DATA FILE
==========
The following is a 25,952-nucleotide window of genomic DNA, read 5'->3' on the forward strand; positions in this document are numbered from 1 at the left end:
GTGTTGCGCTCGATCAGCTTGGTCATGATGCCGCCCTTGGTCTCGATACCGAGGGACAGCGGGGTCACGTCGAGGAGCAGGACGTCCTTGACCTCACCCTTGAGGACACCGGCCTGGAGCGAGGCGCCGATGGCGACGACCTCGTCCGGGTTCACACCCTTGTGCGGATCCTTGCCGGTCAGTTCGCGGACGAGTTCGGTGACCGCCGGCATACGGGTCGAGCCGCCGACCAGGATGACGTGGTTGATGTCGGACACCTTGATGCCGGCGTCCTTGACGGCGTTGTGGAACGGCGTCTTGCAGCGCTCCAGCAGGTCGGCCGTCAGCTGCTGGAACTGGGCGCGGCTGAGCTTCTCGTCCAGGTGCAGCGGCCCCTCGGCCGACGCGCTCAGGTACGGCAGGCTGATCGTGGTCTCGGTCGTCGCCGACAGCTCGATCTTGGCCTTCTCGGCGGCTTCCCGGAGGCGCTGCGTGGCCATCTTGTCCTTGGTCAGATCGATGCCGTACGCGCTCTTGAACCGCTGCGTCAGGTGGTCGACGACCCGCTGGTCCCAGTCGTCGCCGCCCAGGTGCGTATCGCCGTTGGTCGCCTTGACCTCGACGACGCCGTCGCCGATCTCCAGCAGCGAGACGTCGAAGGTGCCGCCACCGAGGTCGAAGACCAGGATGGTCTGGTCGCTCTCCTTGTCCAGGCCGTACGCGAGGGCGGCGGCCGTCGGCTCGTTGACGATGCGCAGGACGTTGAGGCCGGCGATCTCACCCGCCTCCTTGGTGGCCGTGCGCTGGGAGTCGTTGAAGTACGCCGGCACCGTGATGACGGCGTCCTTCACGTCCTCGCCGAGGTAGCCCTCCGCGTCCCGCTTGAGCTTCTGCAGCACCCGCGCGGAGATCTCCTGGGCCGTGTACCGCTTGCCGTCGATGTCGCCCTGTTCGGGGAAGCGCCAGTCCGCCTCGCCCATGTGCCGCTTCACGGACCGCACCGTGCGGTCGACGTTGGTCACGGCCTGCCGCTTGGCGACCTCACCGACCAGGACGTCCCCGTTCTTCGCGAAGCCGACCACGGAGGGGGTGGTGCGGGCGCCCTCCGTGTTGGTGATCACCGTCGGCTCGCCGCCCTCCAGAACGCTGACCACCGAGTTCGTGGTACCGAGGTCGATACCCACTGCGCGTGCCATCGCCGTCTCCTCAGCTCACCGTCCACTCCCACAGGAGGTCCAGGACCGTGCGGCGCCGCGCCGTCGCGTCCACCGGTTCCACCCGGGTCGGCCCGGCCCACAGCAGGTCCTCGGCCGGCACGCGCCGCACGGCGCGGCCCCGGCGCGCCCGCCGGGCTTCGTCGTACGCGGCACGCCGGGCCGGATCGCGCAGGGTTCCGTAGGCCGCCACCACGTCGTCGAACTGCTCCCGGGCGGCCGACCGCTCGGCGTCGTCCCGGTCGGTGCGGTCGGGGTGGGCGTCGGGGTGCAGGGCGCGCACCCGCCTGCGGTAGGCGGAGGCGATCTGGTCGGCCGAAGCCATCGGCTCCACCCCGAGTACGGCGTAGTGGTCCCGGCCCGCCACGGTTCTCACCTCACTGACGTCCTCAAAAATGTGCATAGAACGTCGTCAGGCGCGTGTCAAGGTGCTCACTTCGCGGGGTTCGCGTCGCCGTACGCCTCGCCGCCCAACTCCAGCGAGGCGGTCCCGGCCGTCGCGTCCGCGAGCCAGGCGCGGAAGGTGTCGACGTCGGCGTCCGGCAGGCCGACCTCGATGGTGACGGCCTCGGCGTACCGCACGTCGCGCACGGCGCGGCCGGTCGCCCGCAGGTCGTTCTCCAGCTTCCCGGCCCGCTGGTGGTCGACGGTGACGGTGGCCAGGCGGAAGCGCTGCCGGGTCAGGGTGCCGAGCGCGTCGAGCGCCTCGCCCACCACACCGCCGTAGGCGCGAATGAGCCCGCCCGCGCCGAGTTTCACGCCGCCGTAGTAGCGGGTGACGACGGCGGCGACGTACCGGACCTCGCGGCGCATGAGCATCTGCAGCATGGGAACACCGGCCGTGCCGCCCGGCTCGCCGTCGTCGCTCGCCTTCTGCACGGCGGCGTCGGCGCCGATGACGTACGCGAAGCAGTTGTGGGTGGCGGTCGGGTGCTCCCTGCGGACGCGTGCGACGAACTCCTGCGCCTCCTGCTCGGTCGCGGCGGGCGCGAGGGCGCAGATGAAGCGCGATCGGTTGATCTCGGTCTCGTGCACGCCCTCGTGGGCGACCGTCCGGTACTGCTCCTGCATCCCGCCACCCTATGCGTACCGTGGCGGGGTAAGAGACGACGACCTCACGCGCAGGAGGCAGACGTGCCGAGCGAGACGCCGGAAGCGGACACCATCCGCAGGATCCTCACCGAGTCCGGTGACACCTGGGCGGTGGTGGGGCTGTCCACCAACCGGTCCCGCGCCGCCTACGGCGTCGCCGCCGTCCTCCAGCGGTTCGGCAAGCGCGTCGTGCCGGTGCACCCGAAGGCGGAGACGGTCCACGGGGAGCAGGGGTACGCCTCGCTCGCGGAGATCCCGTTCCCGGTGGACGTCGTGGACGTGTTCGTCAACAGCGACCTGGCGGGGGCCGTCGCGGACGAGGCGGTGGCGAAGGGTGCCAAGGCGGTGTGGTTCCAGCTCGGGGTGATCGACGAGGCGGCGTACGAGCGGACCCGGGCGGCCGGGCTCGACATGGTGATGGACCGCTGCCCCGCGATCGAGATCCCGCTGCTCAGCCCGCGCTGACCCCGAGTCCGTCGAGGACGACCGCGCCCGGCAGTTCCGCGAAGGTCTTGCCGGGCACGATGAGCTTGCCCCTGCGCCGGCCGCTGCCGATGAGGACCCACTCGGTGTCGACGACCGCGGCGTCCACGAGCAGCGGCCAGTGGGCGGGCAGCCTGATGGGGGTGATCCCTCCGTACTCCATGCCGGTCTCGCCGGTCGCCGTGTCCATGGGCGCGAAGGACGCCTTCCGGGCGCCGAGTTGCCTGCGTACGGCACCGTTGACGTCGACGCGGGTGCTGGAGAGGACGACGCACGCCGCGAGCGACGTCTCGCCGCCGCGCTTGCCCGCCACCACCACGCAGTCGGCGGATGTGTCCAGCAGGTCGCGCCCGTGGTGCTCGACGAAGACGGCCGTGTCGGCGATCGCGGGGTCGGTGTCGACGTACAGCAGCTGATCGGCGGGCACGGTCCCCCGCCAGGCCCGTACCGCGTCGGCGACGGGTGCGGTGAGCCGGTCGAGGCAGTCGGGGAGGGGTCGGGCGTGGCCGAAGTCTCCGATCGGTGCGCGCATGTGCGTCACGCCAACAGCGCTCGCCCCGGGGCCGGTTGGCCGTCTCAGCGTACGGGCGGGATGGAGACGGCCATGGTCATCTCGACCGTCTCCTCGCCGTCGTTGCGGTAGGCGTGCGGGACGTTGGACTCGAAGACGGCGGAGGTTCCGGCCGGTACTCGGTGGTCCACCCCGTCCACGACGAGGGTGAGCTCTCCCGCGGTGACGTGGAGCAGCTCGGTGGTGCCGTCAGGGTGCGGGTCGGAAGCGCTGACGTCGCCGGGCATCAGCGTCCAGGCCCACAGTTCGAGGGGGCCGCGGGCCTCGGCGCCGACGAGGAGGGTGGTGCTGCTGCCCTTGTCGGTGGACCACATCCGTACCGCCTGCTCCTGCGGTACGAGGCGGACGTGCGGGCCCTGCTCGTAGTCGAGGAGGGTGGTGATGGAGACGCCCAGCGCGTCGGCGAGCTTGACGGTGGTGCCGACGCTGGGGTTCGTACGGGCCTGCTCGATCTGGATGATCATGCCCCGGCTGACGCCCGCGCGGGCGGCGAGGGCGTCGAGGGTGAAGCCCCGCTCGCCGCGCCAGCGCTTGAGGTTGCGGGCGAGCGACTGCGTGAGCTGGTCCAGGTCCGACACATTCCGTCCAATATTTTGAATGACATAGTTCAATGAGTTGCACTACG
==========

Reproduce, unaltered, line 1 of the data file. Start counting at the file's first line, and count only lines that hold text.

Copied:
The following is a 25,952-nucleotide window of genomic DNA, read 5'->3' on the forward strand; positions in this document are numbered from 1 at the left end: